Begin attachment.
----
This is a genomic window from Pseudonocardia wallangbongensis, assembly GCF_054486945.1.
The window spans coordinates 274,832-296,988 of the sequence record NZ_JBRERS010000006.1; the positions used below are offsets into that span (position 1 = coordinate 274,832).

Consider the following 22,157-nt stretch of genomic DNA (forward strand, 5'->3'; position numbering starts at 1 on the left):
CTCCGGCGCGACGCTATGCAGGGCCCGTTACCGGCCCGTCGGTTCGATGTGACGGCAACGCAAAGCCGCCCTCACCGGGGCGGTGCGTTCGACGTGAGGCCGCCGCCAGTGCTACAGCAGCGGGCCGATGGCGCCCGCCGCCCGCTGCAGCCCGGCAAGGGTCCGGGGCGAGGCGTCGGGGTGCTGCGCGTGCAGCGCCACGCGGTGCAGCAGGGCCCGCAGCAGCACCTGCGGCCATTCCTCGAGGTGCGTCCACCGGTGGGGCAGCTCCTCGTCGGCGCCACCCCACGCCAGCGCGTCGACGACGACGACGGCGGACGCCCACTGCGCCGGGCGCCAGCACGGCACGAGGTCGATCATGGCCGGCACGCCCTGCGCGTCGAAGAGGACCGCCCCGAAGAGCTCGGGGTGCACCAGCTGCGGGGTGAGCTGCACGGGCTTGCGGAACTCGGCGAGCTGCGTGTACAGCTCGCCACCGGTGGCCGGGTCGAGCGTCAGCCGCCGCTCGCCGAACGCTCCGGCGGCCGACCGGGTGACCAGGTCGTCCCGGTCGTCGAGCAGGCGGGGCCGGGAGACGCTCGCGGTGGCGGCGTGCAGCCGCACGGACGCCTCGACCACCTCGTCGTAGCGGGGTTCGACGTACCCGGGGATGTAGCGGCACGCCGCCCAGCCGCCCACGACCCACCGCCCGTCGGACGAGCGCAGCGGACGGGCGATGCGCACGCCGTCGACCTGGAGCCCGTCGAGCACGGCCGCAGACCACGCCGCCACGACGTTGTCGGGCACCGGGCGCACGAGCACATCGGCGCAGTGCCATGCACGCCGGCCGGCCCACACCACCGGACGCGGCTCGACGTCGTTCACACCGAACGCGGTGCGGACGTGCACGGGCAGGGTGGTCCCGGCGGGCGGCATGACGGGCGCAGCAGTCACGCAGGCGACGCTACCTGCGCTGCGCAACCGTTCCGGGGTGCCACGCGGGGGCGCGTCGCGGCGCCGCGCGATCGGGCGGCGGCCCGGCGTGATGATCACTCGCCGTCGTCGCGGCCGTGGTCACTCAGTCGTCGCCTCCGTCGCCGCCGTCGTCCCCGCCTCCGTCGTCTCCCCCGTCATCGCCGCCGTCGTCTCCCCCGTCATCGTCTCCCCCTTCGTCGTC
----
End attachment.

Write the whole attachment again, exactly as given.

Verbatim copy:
This is a genomic window from Pseudonocardia wallangbongensis, assembly GCF_054486945.1.
The window spans coordinates 274,832-296,988 of the sequence record NZ_JBRERS010000006.1; the positions used below are offsets into that span (position 1 = coordinate 274,832).

Consider the following 22,157-nt stretch of genomic DNA (forward strand, 5'->3'; position numbering starts at 1 on the left):
CTCCGGCGCGACGCTATGCAGGGCCCGTTACCGGCCCGTCGGTTCGATGTGACGGCAACGCAAAGCCGCCCTCACCGGGGCGGTGCGTTCGACGTGAGGCCGCCGCCAGTGCTACAGCAGCGGGCCGATGGCGCCCGCCGCCCGCTGCAGCCCGGCAAGGGTCCGGGGCGAGGCGTCGGGGTGCTGCGCGTGCAGCGCCACGCGGTGCAGCAGGGCCCGCAGCAGCACCTGCGGCCATTCCTCGAGGTGCGTCCACCGGTGGGGCAGCTCCTCGTCGGCGCCACCCCACGCCAGCGCGTCGACGACGACGACGGCGGACGCCCACTGCGCCGGGCGCCAGCACGGCACGAGGTCGATCATGGCCGGCACGCCCTGCGCGTCGAAGAGGACCGCCCCGAAGAGCTCGGGGTGCACCAGCTGCGGGGTGAGCTGCACGGGCTTGCGGAACTCGGCGAGCTGCGTGTACAGCTCGCCACCGGTGGCCGGGTCGAGCGTCAGCCGCCGCTCGCCGAACGCTCCGGCGGCCGACCGGGTGACCAGGTCGTCCCGGTCGTCGAGCAGGCGGGGCCGGGAGACGCTCGCGGTGGCGGCGTGCAGCCGCACGGACGCCTCGACCACCTCGTCGTAGCGGGGTTCGACGTACCCGGGGATGTAGCGGCACGCCGCCCAGCCGCCCACGACCCACCGCCCGTCGGACGAGCGCAGCGGACGGGCGATGCGCACGCCGTCGACCTGGAGCCCGTCGAGCACGGCCGCAGACCACGCCGCCACGACGTTGTCGGGCACCGGGCGCACGAGCACATCGGCGCAGTGCCATGCACGCCGGCCGGCCCACACCACCGGACGCGGCTCGACGTCGTTCACACCGAACGCGGTGCGGACGTGCACGGGCAGGGTGGTCCCGGCGGGCGGCATGACGGGCGCAGCAGTCACGCAGGCGACGCTACCTGCGCTGCGCAACCGTTCCGGGGTGCCACGCGGGGGCGCGTCGCGGCGCCGCGCGATCGGGCGGCGGCCCGGCGTGATGATCACTCGCCGTCGTCGCGGCCGTGGTCACTCAGTCGTCGCCTCCGTCGCCGCCGTCGTCCCCGCCTCCGTCGTCTCCCCCGTCATCGCCGCCGTCGTCTCCCCCGTCATCGTCTCCCCCTTCGTCGTC